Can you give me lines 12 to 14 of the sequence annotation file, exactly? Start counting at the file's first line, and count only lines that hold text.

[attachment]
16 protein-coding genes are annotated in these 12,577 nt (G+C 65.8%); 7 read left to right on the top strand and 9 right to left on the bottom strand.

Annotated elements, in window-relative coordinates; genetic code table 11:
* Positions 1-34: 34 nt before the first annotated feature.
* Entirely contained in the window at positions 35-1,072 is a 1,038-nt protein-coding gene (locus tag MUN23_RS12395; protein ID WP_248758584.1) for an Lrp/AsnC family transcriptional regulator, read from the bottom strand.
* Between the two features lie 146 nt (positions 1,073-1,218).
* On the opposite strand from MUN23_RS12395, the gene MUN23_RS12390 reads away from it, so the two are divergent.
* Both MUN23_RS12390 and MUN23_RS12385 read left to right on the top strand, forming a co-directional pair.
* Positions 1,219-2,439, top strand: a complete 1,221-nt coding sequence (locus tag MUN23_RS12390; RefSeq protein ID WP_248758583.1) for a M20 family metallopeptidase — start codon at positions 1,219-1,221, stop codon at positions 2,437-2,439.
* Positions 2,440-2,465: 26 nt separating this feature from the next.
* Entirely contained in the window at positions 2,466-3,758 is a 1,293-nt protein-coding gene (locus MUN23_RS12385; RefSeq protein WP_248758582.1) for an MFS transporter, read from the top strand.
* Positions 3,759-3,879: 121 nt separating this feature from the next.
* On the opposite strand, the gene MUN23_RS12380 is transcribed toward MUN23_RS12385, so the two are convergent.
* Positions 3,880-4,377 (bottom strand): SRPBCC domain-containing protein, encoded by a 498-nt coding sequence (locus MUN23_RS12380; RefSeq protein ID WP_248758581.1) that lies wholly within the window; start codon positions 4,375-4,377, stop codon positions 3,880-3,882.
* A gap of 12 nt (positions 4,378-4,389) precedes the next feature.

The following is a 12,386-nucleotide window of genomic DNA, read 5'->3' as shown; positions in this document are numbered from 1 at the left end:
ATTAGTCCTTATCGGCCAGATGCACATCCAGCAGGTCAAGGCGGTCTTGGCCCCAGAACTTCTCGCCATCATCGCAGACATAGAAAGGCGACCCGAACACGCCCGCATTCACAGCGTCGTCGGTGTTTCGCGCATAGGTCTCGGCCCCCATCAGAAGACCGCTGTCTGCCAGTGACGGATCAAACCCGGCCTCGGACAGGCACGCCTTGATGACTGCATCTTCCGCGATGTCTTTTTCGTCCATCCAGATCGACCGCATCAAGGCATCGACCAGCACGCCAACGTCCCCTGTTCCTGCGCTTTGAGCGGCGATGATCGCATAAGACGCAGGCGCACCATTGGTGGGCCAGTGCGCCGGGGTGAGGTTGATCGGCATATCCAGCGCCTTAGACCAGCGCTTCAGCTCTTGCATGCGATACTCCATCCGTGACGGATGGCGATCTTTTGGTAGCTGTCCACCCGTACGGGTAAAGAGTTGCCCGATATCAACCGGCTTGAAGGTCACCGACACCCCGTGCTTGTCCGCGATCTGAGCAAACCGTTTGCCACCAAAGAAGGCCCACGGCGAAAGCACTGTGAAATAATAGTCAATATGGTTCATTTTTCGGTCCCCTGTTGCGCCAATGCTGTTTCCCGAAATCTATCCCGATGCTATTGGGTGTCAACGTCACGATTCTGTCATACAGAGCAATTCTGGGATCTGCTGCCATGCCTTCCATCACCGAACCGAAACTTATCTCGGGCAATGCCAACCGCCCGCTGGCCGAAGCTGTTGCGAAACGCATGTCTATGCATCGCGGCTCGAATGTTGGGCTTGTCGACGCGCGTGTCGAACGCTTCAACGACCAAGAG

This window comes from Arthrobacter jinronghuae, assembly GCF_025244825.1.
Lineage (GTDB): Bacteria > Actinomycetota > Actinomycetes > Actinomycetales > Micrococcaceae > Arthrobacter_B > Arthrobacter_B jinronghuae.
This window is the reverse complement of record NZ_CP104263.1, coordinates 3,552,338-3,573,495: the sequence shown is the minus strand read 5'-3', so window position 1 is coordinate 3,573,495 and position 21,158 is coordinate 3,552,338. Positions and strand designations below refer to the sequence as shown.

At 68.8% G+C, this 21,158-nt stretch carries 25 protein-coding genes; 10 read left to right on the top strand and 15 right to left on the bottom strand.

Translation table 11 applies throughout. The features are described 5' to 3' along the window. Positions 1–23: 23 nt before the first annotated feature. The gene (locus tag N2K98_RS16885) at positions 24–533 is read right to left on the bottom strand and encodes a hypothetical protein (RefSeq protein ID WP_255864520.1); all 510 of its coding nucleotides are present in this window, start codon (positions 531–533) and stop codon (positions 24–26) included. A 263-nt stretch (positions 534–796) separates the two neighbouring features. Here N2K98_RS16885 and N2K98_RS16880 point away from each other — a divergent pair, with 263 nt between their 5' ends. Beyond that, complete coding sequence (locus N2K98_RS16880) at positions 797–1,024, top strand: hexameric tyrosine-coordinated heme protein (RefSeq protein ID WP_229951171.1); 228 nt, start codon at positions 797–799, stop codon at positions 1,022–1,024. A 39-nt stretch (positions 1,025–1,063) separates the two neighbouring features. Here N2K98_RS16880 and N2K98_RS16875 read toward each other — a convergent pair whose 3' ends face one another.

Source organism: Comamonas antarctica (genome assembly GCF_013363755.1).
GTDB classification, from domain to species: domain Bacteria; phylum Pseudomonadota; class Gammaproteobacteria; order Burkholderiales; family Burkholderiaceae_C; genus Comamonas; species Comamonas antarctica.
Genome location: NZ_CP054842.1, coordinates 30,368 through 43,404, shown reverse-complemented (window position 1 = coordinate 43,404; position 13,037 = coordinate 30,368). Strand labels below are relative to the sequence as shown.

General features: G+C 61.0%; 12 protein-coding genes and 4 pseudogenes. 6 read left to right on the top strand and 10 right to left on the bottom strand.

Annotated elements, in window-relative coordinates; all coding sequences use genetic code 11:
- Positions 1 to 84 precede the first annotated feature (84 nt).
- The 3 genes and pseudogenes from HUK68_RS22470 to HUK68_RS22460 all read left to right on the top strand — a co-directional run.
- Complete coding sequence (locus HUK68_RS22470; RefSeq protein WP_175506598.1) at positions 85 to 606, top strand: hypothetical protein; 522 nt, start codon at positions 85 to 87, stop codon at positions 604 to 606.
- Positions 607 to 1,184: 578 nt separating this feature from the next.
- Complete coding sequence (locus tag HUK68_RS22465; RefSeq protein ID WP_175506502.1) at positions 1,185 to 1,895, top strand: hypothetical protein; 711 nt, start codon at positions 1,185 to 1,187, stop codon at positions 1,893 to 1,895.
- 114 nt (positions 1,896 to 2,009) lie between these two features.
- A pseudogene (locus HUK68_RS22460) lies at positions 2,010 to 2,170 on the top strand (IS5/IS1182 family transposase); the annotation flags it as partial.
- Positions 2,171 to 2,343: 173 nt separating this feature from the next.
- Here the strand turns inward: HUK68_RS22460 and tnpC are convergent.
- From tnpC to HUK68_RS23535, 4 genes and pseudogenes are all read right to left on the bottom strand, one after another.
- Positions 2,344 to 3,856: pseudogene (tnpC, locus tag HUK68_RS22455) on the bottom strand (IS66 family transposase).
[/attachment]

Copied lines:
* On the opposite strand, the gene MUN23_RS12380 is transcribed toward MUN23_RS12385, so the two are convergent.
* Positions 3,880-4,377 (bottom strand): SRPBCC domain-containing protein, encoded by a 498-nt coding sequence (locus MUN23_RS12380; RefSeq protein ID WP_248758581.1) that lies wholly within the window; start codon positions 4,375-4,377, stop codon positions 3,880-3,882.
* A gap of 12 nt (positions 4,378-4,389) precedes the next feature.